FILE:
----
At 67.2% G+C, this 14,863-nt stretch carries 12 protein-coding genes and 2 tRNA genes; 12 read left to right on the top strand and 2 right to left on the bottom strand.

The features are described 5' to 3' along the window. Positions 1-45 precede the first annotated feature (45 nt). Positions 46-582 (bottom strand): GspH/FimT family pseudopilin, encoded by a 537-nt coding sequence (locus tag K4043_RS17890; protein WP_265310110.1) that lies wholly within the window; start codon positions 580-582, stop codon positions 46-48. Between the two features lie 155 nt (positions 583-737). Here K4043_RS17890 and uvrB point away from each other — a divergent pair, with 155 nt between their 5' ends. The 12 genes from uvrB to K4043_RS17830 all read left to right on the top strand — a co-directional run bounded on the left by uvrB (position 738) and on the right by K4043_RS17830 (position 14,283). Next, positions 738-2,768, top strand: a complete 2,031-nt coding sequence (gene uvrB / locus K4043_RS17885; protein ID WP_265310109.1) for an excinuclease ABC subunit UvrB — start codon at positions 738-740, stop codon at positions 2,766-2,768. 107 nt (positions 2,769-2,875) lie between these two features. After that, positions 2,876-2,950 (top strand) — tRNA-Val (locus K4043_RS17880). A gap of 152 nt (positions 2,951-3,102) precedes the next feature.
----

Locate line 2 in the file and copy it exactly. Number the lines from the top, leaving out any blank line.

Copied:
The features are described 5' to 3' along the window. Positions 1-45 precede the first annotated feature (45 nt). Positions 46-582 (bottom strand): GspH/FimT family pseudopilin, encoded by a 537-nt coding sequence (locus tag K4043_RS17890; protein WP_265310110.1) that lies wholly within the window; start codon positions 580-582, stop codon positions 46-48. Between the two features lie 155 nt (positions 583-737). Here K4043_RS17890 and uvrB point away from each other — a divergent pair, with 155 nt between their 5' ends. The 12 genes from uvrB to K4043_RS17830 all read left to right on the top strand — a co-directional run bounded on the left by uvrB (position 738) and on the right by K4043_RS17830 (position 14,283). Next, positions 738-2,768, top strand: a complete 2,031-nt coding sequence (gene uvrB / locus K4043_RS17885; protein ID WP_265310109.1) for an excinuclease ABC subunit UvrB — start codon at positions 738-740, stop codon at positions 2,766-2,768. 107 nt (positions 2,769-2,875) lie between these two features. After that, positions 2,876-2,950 (top strand) — tRNA-Val (locus K4043_RS17880). A gap of 152 nt (positions 2,951-3,102) precedes the next feature.